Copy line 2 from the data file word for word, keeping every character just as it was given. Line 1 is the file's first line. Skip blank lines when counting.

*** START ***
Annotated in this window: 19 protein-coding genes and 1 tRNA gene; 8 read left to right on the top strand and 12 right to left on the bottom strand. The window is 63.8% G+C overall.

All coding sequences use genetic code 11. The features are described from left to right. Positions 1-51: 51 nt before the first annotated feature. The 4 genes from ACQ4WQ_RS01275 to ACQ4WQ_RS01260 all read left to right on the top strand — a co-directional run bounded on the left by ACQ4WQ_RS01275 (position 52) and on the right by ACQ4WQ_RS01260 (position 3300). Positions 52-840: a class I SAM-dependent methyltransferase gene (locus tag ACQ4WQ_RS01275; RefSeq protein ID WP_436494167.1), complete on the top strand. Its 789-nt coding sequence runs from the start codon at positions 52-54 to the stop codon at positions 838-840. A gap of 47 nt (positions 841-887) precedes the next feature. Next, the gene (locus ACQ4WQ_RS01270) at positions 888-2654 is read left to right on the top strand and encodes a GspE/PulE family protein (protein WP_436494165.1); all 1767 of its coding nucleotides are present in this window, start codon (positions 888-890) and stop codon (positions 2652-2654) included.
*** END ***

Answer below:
All coding sequences use genetic code 11. The features are described from left to right. Positions 1-51: 51 nt before the first annotated feature. The 4 genes from ACQ4WQ_RS01275 to ACQ4WQ_RS01260 all read left to right on the top strand — a co-directional run bounded on the left by ACQ4WQ_RS01275 (position 52) and on the right by ACQ4WQ_RS01260 (position 3300). Positions 52-840: a class I SAM-dependent methyltransferase gene (locus tag ACQ4WQ_RS01275; RefSeq protein ID WP_436494167.1), complete on the top strand. Its 789-nt coding sequence runs from the start codon at positions 52-54 to the stop codon at positions 838-840. A gap of 47 nt (positions 841-887) precedes the next feature. Next, the gene (locus ACQ4WQ_RS01270) at positions 888-2654 is read left to right on the top strand and encodes a GspE/PulE family protein (protein WP_436494165.1); all 1767 of its coding nucleotides are present in this window, start codon (positions 888-890) and stop codon (positions 2652-2654) included.